Despite broad worldwide gains for gay rights, homosexuality remains criminalized in many countries – and activists hope the global stage of the Olympics can be a springboard for change.
Specifically, activists are asking why the International Olympic Committee – with a credo of “sport for all” – welcomes in its ranks scores of nations that ban gay sex. For the IOC, which has taken actions in the past to combat racism and sexism, it’s a new civil rights challenge likely to linger long after the upcoming Summer Games in London.
“The IOC needs to come out of the closet,” said prominent British human rights lawyer Mark Stephens. “Sport for all means all – irrespective of color, gender or sexual orientation. It’s a matter of human dignity.”
Stephens, in recent a public lecture and an opinion piece in the Guardian newspaper, has called on the IOC to ban the roughly 75 countries – mostly from Africa, the Caribbean and the Islamic world – that outlaw homosexual activity. That demand has been embraced by Peter Tatchell, a leading British gay-rights campaigner, and has prompted several human rights organizations to say the IOC should at least speak out, even if a ban at this stage is unrealistic.
“The games would be badly depopulated if you exclude every government with a bad human rights record,” said Marianne Mollmann, a policy adviser with Amnesty International. “But we certainly feel the IOC should be more vocal about these issues.”
Along with proposing a ban, Stephens has urged still-in-the-closet gay and lesbian athletes to come out during the games, which start July 27. He says those who don’t feel safe in their home countries should apply for asylum while in Britain.
Emmanuelle Moreau, IOC spokeswoman, asked about the appeals, noted that the Olympic Charter “clearly states that any form of discrimination with regard to a country or a person on grounds of race, religion, politics, gender or otherwise is incompatible with belonging to the Olympic Movement.”
But Moreau gave no indication if the IOC would do anything to raise the issue.
“It’s absolute cowardice on the part of the IOC,” said John Amaechi, who came out as gay after ending a career in the NBA.
Amaechi, who runs a consulting firm in the U.K., has been serving on the diversity board of the London Organizing Committee for the Olympic Games. The committee, known as LOCOG, made diversity and inclusion a cornerstone of its bid to host the games.
Amaechi commends LOCOG for seeking to include gays, lesbians and transgender people on its staff, in its volunteer corps and among its small-business contractors. But he’s dismayed at the IOC’s hesitance to speak out on global gay- rights issues.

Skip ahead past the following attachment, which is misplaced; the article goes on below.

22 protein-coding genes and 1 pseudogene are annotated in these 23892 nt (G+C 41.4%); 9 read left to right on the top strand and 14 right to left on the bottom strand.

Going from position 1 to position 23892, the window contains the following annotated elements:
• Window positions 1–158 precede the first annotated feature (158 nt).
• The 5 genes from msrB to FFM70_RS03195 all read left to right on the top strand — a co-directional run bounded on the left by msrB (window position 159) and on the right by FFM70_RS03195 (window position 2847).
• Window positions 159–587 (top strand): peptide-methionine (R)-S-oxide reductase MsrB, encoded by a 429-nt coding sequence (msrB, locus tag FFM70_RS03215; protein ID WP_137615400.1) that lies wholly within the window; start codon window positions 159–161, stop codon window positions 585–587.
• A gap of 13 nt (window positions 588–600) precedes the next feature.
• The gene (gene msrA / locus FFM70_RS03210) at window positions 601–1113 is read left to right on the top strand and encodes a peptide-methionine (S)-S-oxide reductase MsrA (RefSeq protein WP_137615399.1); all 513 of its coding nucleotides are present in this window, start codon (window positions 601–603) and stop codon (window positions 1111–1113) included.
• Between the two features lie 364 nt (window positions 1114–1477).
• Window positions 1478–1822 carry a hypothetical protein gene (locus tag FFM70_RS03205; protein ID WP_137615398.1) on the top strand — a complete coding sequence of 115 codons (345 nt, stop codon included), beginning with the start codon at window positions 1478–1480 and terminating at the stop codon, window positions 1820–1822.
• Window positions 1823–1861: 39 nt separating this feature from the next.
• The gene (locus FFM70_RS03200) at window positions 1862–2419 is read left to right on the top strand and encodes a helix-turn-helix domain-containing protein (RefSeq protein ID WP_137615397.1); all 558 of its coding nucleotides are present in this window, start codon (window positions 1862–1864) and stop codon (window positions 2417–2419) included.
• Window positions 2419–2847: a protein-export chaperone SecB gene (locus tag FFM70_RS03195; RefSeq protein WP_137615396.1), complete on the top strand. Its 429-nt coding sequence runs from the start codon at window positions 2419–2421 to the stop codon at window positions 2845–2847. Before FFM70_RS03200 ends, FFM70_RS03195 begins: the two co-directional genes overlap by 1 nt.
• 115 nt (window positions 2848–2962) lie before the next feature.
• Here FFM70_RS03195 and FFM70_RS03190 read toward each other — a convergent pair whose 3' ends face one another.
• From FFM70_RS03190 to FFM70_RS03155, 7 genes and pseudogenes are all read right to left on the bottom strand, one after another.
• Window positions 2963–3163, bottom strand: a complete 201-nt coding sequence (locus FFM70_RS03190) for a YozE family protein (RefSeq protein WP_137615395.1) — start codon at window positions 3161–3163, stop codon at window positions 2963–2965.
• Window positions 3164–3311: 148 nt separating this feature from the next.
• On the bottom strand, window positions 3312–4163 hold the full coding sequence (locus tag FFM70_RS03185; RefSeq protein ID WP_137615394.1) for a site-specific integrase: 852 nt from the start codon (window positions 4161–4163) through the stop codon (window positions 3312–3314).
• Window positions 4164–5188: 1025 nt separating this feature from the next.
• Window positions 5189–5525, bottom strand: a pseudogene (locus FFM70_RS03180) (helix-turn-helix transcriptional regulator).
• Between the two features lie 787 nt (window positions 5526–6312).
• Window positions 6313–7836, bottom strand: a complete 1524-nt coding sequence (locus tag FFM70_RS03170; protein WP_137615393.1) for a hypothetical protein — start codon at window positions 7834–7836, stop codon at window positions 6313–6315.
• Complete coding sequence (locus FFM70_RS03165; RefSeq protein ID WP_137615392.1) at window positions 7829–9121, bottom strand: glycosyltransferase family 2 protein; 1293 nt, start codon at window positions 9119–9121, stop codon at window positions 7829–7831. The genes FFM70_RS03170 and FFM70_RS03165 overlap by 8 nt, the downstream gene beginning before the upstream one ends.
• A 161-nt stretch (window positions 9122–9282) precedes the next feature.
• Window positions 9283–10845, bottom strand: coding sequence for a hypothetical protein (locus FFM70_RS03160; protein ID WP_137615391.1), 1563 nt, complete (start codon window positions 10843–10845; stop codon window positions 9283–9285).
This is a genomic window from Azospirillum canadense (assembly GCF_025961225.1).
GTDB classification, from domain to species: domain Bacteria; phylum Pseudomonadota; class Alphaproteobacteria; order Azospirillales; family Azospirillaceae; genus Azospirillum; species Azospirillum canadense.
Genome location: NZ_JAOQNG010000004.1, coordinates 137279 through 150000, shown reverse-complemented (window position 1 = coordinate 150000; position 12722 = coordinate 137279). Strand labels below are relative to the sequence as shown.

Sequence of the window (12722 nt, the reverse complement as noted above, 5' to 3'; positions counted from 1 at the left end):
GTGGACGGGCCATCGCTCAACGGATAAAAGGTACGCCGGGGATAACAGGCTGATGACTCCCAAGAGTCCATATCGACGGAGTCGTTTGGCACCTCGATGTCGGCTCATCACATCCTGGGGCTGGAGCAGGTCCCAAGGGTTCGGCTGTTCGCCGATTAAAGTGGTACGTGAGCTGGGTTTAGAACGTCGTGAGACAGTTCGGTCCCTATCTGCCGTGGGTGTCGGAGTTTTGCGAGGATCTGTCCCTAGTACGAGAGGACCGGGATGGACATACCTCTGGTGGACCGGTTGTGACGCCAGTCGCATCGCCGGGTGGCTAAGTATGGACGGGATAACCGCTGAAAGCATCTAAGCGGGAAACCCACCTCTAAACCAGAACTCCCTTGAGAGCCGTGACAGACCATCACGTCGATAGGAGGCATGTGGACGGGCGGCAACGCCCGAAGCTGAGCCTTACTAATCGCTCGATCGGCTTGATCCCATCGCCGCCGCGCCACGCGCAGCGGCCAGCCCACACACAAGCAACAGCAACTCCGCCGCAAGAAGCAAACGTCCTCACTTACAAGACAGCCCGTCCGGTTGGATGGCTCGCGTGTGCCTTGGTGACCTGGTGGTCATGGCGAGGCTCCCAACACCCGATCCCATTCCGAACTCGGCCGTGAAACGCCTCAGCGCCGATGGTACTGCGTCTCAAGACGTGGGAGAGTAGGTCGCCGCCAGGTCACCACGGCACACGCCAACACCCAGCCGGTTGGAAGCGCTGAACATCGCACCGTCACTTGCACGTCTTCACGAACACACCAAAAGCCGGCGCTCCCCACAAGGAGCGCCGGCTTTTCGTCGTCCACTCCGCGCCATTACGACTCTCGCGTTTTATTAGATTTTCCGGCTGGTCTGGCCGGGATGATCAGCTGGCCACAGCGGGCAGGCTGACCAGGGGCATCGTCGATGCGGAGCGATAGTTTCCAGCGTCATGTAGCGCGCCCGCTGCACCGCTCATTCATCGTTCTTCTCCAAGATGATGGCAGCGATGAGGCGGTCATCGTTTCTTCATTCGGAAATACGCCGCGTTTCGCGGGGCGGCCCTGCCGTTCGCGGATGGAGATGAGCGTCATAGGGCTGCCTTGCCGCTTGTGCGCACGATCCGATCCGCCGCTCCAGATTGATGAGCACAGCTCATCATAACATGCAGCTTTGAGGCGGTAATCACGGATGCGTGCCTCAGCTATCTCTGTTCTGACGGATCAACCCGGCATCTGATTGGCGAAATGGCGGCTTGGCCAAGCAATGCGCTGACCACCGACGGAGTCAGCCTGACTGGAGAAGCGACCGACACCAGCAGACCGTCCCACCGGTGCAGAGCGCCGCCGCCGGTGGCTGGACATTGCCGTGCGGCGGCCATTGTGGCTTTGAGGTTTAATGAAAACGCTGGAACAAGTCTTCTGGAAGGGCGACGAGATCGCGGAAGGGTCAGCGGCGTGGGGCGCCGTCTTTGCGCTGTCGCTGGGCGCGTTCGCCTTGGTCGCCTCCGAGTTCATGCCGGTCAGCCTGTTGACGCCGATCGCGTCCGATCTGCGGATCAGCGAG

“They’re abdicating the responsibility that comes with the power they have,” he said, drawing a contrast with the IOC’s hardline stance in 1964 when it expelled South Africa over its apartheid policies.
“Where is that bold, progressive Olympic movement that sees great injustice in the world and says, ‘Whatever the risk, we won’t let people who violate our tenets join us,’” Amaechi said.
He depicted the IOC executive committee as “a bunch of older, straight men who still giggle when there’s mention of sexual orientation.”
The gay-rights issue is likely to entangle the IOC long past London.
Russia, host of the 2014 Winter Games, has a checkered record on gay rights, and a regional court has upheld officials’ rejection of a proposed “Pride House” to welcome gays and lesbians at the games.
Boris Dittrich, director of the Lesbian, Gay, Bisexual and Transgender Rights Program at Human Rights Watch, said the IOC should be trying to convince individual countries with anti-gay laws that they need to be more tolerant.
Olympics aside, it’s an exciting time for gay-rights activists in both Britain and the United States as Prime Minister David Cameron and President Barack Obama each have thrown their support behind efforts to legalize same-sex marriage.
Yet even in those countries, and their Western partners, sports-related prejudice against gays persists. Australian diver Matthew Mitcham, a 2008 gold medalist in Beijing, is one of a tiny group of openly gay athletes expected to compete in London.
Sports leagues in Britain and elsewhere in Europe have been trying to combat anti-gay bias. In North America, there has never been a male athlete in the top four major league sports – baseball, football, basketball and hockey – who’s come out as gay during his career.
Jim Buzinski of OutSports.com, which tracks the role of gays in sports, believes progress is being made as more straight athletes support the idea of gays competing openly and as anti-gay slurs become increasingly taboo.
As for the IOC, Buzinski described its current leadership as “a lost cause.”
“It’s an issue I don’t think these people feel comfortable talking about,” he said. “It’s a group that’s going to be one of the last to change.”
In London, spectators and athletes likely will glimpse some of the many rainbow-flag gay Pride pins that LOCOG has issued as part of its efforts to show solidarity with the gay community. LOCOG has also trained its volunteers on dealing with gays and lesbians.
A workbook describes a complaint from a spectator made uncomfortable by two men holding hands next to him. Among multiple-choice answers for volunteers are the options to tell him to “stop being a homophobic idiot” or “politely ask the couple to stop holding hands.” The third answer is: “You explain that there is a huge diversity of people at the London 2012 Games, which includes gay, lesbian and bisexual individuals and couples.”
Nonetheless, some British activists are displeased.
Tatchell said he had been meeting with the London organizers to seek an extensive LGBT role in the games, and described the results as “a huge disappointment.”